Training for retailers on hygiene practices in Can Tho Province

CGIAR One Health Initiative pilots a ‘rating’ system to improve pork safety in traditional markets in Vietnam

Every year on 3 November, International One Health Day serves as a global platform, highlighting the intricate nexus between human, animal, and environmental well-being. This year, under the theme, 'Connecting Air, Land, and Water,' the CGIAR One Health Initiative (OHI) underscores the critical need for interdisciplinary collaborations to tackle multi-faceted challenges that transcend national boundaries. The OHI is deeply involved in the One Health research addressing zoonotic diseases, food safety, and antimicrobial resistance (AMR). 

In observance of this important day, the OHI highlights its ongoing efforts to elevate pork safety standards in Vietnam, a nation where pork is a significant dietary staple. Pork is the most consumed meat in Vietnam, with over 90% of it being sold in traditional markets. Research by the International Livestock Research Institute (ILRI) found that more than 60% of meat samples from these markets were contaminated with Salmonella. Food safety is a serious challenge in low- and middle-income countries, where foodborne diseases claim 420,000 lives and result in a loss of $110 billion annually, according to the World Health Organization (WHO) and the World Bank.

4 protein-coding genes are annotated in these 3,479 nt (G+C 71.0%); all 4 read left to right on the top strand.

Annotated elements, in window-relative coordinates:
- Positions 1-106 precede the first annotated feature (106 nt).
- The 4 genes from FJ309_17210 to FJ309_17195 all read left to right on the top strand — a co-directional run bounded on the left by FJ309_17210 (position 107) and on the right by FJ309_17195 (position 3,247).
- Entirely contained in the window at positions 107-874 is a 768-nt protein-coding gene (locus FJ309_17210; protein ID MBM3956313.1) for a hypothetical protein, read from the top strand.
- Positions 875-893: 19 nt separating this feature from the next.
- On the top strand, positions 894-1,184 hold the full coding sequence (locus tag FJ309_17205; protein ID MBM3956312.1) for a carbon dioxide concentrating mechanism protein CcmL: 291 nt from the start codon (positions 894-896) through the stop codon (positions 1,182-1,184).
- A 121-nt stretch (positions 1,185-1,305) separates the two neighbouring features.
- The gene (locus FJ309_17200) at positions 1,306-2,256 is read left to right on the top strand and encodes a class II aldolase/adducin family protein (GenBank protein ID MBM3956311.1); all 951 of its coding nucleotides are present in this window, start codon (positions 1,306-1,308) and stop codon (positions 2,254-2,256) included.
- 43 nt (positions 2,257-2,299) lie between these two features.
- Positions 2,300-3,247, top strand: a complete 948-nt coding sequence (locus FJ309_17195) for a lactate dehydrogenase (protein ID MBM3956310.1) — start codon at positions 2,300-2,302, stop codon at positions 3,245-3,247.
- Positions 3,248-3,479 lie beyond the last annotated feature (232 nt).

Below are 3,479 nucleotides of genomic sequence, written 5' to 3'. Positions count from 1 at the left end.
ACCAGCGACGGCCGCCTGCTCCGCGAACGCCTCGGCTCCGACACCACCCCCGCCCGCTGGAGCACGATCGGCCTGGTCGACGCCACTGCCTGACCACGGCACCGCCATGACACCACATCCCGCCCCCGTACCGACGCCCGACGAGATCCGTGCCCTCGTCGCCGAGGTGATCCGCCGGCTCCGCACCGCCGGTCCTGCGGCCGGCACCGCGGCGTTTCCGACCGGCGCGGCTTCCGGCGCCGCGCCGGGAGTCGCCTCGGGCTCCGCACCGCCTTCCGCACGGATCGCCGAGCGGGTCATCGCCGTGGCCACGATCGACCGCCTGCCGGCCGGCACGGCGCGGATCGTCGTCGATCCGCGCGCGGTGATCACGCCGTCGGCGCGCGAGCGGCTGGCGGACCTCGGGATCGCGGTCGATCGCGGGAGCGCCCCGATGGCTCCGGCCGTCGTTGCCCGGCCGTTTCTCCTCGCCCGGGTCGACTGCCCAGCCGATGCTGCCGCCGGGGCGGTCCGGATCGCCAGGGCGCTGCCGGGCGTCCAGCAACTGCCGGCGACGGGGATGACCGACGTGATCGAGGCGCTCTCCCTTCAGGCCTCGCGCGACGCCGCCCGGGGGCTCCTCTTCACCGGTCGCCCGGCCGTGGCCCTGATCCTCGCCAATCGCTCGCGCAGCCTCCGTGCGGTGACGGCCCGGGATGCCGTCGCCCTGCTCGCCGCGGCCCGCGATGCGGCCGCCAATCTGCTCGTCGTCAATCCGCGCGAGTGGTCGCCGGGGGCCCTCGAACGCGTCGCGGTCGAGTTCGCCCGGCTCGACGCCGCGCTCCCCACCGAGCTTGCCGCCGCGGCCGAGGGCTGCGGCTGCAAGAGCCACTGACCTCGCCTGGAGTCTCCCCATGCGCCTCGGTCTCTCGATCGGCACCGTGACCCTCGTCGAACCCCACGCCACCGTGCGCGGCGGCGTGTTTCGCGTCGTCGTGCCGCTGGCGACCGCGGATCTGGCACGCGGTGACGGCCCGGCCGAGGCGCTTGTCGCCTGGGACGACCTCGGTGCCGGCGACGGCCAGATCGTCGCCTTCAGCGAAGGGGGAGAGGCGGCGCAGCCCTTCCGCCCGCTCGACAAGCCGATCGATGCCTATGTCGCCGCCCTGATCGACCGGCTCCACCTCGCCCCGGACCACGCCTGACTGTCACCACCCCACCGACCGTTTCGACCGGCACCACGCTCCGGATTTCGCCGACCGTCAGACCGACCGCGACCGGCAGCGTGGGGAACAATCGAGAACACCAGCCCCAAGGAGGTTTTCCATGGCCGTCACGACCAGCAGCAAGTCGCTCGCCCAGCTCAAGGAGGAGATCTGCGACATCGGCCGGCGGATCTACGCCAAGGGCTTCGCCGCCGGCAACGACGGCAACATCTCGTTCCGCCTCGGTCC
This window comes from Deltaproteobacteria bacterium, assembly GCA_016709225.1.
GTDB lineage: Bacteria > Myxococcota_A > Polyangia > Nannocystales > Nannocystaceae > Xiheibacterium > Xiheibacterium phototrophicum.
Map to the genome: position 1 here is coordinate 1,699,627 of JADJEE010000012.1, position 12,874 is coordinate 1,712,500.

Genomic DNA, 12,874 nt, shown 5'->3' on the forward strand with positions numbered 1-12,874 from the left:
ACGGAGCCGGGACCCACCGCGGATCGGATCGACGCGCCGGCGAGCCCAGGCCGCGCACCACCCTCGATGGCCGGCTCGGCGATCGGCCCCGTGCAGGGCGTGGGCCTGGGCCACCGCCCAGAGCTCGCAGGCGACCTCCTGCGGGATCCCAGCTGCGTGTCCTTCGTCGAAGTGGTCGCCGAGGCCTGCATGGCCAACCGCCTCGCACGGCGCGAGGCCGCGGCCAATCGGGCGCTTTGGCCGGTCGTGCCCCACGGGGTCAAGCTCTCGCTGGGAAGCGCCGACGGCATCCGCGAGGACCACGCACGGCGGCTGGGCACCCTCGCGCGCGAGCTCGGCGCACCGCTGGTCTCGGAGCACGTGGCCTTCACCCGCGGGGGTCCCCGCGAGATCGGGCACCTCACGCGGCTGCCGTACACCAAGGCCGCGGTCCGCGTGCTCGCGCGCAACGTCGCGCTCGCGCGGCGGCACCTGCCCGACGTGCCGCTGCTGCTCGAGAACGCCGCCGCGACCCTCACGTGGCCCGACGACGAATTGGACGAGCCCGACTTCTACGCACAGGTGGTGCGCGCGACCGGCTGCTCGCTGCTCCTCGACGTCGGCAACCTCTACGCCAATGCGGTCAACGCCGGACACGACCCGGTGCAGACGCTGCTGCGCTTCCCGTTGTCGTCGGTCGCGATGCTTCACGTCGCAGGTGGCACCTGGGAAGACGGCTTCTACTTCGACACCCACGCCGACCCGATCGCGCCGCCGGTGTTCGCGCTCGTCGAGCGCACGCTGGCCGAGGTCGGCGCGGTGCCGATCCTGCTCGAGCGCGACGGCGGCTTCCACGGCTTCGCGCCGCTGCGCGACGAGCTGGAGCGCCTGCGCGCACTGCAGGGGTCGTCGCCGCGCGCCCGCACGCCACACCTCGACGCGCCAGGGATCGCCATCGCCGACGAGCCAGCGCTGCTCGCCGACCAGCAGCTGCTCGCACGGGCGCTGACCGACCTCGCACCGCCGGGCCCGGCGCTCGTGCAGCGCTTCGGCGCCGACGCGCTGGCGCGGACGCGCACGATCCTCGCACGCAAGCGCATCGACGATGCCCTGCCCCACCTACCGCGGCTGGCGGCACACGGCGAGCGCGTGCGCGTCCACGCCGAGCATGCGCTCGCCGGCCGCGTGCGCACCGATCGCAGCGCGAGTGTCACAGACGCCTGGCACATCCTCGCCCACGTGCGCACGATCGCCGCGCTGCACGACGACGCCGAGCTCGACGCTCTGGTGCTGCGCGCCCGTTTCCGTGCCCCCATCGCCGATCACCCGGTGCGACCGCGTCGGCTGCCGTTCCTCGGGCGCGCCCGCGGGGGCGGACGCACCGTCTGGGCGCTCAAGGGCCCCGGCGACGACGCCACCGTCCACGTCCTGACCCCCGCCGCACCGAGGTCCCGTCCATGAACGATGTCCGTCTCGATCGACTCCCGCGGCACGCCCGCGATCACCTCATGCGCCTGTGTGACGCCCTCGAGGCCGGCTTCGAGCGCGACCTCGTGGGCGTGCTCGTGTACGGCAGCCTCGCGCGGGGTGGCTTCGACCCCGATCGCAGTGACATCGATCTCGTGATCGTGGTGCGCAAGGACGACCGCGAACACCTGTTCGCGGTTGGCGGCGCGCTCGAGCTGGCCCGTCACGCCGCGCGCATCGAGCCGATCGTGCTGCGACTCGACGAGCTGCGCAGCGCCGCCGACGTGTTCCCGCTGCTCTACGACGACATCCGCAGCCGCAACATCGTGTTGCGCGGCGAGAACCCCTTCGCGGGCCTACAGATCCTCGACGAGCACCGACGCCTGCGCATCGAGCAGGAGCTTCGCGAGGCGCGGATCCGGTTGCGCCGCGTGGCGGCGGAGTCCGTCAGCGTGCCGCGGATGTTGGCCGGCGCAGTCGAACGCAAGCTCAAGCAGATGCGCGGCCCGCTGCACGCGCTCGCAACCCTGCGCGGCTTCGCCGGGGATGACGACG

A major obstacle to achieving better food safety in the traditional meat markets of Vietnam is the lack of adherence to basic food hygiene practices by pork vendors. Improving these practices could significantly reduce contamination and improve public health. However, due to the absence of market incentives and weak regulatory enforcement, vendors have little motivation to comply. 

In response to this challenge, the OHI is conducting a randomized controlled trial (RCT) in 68 traditional pork markets across five Vietnamese provinces. This study builds upon the success of light-touch interventions implemented under the ACIAR-funded SafePORK project in Vietnam (2017-2023) and the USAID-funded Safe Food, Fair Food for Cambodia project (2017-2020). The three-legged stool approach to food safety developed through these earlier projects includes capacity building including through improved technology, an enabling policy environment, and incentives for behavior change. Through the ongoing RCT, the OHI will rigorously test the effectiveness of this approach and position it for scaling. Vendors are trained on good hygiene practices and offered the opportunity to enroll in a food safety rating program. The research also investigates the differing roles, responsibilities, and experiences of men and women in traditional markets, and how gender mediates the conditions that facilitate vendors’ hygiene practices and income opportunities.

The initiative introduces good hygiene practices though capacity development training for pork vendors in Can Tho Province (photo credit: ILRI/Chi Nguyen).